Christians and Muslims Fight AIDS

Three hundred Christian and Muslim religious leaders from 20 Arab countries met in Cairo to launch the region's first faith-based network focused on HIV/AIDS. The Arab states have some of the fastest-growing HIV infection rates in the world; women make up half the infection rate, according to the United Nations. The network will promote chastity and dignity; provide support, spiritual counseling, and care for people living with HIV and their families; highlight the links between HIV/AIDS and development, governance, gender, and human rights; and address the root causes of HIV/AIDS, including poverty, at both the national and regional levels. "We have developed a plan of action to urgently respond to what is amounting to a region living on the brink of an epidemic," said Hady Aya, a Maronite Christian priest from Lebanon, in a press release.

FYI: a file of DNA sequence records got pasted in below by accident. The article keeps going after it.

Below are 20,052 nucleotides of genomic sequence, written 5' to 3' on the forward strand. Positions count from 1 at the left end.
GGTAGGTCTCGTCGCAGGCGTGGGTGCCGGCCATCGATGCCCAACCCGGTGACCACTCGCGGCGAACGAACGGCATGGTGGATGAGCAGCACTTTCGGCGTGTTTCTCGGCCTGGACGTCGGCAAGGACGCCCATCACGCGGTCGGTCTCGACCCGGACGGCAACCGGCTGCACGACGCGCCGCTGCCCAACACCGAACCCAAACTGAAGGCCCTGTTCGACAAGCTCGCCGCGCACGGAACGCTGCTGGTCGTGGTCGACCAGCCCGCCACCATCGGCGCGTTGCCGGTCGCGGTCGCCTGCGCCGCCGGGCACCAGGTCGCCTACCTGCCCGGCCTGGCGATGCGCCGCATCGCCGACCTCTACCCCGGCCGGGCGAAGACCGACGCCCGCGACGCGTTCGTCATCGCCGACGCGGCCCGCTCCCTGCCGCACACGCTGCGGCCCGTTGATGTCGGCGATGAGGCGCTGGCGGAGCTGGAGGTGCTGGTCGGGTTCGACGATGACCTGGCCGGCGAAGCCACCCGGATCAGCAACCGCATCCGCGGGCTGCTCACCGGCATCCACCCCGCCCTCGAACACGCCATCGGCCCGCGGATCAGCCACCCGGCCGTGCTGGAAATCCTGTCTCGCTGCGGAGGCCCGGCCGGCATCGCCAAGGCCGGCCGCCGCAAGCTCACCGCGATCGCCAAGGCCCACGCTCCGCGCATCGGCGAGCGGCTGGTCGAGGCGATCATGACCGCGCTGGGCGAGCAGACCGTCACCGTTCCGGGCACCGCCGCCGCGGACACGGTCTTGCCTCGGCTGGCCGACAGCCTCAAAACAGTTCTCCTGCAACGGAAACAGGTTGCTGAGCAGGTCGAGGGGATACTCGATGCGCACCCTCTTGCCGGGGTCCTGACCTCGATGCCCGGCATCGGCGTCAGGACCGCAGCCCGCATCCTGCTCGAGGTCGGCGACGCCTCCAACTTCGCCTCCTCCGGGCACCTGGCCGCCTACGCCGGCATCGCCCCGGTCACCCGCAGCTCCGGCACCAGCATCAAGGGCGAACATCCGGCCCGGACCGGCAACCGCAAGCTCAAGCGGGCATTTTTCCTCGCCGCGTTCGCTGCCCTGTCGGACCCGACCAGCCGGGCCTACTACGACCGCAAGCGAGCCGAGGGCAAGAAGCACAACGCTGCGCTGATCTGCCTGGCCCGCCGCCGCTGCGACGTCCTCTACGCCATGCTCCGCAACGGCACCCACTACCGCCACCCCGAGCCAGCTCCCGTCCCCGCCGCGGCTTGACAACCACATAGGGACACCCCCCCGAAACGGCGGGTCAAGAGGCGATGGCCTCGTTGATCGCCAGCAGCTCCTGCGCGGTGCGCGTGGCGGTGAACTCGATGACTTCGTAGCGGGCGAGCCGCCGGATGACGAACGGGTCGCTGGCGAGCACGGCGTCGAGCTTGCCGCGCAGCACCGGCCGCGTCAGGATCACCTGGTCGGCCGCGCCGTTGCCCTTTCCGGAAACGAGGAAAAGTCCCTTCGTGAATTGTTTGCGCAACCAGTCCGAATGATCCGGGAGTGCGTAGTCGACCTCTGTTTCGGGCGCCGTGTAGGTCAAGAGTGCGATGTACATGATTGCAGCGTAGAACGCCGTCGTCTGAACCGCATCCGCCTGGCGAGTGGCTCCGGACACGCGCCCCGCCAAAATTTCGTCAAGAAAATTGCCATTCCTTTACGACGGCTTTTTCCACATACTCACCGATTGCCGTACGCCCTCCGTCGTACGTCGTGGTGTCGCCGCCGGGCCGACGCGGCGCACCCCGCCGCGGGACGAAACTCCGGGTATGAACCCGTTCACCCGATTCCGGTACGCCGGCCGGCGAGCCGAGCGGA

In May 2006, the first HIV/AIDS training for female religious leaders in the Arab region was held in Tripoli, Libya. Eighty women leaders signed a declaration focusing, from a religious perspective, on the rights of women and children to protect themselves from HIV infection.

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